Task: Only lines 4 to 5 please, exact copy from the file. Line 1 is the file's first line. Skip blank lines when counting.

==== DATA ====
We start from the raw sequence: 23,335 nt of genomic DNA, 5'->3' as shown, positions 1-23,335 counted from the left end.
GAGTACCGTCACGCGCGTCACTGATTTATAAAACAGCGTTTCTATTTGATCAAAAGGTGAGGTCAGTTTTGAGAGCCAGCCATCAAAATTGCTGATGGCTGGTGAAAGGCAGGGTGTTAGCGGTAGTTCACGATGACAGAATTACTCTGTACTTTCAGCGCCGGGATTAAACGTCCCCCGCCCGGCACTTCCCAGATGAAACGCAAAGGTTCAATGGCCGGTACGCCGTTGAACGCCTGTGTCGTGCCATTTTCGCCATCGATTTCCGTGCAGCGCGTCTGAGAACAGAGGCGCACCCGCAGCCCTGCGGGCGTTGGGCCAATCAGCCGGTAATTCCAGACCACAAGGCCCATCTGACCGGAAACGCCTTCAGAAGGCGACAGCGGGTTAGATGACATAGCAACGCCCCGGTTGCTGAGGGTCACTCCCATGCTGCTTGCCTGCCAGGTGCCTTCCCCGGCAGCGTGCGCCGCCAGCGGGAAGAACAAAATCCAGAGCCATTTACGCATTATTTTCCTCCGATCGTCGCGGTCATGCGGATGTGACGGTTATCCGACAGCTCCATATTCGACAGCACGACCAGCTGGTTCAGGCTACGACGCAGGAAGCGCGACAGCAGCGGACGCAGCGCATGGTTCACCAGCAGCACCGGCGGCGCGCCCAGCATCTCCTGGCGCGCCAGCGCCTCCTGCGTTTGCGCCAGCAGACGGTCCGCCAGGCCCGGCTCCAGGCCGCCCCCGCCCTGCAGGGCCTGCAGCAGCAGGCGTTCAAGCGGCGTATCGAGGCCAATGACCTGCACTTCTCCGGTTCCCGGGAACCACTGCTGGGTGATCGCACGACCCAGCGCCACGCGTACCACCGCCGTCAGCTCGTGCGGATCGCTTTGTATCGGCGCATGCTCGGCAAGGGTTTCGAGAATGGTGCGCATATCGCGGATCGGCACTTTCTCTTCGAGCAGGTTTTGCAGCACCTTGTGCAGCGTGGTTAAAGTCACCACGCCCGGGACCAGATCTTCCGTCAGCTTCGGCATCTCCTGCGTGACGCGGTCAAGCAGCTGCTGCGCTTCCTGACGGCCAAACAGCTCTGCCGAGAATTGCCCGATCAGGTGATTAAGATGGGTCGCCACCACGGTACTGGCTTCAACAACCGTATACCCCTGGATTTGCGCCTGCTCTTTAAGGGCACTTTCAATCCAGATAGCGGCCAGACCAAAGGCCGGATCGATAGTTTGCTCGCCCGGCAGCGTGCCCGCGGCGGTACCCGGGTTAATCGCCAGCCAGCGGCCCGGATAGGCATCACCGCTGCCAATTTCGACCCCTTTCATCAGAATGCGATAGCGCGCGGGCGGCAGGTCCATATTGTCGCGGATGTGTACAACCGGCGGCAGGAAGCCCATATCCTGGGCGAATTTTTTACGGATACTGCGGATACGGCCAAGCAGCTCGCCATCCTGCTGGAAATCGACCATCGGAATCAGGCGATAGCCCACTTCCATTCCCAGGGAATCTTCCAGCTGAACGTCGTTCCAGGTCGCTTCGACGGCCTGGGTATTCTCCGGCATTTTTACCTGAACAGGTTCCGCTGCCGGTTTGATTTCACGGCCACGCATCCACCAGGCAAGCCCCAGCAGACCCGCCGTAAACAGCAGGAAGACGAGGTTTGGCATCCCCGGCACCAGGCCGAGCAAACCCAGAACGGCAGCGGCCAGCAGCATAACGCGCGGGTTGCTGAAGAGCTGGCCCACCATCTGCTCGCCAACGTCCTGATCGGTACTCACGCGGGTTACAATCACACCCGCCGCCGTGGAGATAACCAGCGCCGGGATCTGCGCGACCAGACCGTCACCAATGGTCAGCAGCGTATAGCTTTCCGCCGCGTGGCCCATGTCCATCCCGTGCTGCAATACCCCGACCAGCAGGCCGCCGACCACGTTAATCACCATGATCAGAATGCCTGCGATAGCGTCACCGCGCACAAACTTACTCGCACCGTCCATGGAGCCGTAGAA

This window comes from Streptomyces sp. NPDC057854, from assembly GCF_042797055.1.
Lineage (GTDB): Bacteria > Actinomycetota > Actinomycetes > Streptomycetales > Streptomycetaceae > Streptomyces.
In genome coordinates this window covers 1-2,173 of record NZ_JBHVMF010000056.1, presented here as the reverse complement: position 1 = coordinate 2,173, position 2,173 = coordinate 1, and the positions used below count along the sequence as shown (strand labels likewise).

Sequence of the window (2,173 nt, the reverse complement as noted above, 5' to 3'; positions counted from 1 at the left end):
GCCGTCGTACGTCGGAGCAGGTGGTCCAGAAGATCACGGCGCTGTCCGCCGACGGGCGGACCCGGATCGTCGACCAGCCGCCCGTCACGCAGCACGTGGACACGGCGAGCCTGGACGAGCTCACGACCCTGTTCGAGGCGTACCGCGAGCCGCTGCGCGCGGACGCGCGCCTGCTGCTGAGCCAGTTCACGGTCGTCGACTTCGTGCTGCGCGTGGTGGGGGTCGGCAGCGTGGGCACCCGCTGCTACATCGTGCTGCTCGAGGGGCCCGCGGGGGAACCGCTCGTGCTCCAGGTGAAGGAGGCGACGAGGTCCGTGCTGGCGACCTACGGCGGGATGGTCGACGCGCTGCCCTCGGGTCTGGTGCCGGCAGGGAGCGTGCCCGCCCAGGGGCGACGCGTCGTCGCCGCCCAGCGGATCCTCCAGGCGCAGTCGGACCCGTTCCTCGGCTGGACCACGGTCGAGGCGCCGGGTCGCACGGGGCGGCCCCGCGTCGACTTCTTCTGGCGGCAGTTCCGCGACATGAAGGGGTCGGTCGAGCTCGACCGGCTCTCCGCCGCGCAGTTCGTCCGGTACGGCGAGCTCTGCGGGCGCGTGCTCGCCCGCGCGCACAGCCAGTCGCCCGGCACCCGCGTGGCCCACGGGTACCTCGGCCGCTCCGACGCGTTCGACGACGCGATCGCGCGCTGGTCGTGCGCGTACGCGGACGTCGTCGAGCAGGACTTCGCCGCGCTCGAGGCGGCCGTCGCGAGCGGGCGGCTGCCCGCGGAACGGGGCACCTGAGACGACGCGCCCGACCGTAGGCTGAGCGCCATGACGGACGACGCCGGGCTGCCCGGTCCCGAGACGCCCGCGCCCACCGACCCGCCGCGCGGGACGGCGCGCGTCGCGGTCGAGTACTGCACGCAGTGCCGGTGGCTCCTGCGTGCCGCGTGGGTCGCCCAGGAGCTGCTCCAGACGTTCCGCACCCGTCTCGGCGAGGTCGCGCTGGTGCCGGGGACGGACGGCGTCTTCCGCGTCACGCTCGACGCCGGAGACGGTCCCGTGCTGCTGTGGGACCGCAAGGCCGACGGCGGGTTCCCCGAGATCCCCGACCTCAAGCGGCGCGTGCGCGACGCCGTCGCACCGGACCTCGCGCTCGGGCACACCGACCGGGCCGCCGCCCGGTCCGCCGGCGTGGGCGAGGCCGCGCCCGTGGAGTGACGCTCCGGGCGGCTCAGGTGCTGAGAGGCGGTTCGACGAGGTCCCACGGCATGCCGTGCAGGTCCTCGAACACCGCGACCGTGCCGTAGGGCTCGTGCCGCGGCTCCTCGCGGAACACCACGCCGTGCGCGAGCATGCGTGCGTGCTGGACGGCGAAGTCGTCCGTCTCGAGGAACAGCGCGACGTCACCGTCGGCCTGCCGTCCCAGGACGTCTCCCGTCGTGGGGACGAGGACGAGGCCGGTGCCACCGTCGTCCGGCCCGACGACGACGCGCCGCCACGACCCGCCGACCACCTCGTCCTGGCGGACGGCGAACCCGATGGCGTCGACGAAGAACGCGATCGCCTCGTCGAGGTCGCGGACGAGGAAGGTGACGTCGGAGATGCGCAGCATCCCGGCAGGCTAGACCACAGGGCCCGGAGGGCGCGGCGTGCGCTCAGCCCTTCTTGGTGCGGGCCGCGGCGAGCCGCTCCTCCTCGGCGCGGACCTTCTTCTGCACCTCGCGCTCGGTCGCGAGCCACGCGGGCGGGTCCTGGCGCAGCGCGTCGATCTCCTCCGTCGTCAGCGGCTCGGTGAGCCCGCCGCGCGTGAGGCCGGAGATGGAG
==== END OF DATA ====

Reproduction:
Lineage (GTDB): Bacteria > Actinomycetota > Actinomycetes > Streptomycetales > Streptomycetaceae > Streptomyces.
In genome coordinates this window covers 1-2,173 of record NZ_JBHVMF010000056.1, presented here as the reverse complement: position 1 = coordinate 2,173, position 2,173 = coordinate 1, and the positions used below count along the sequence as shown (strand labels likewise).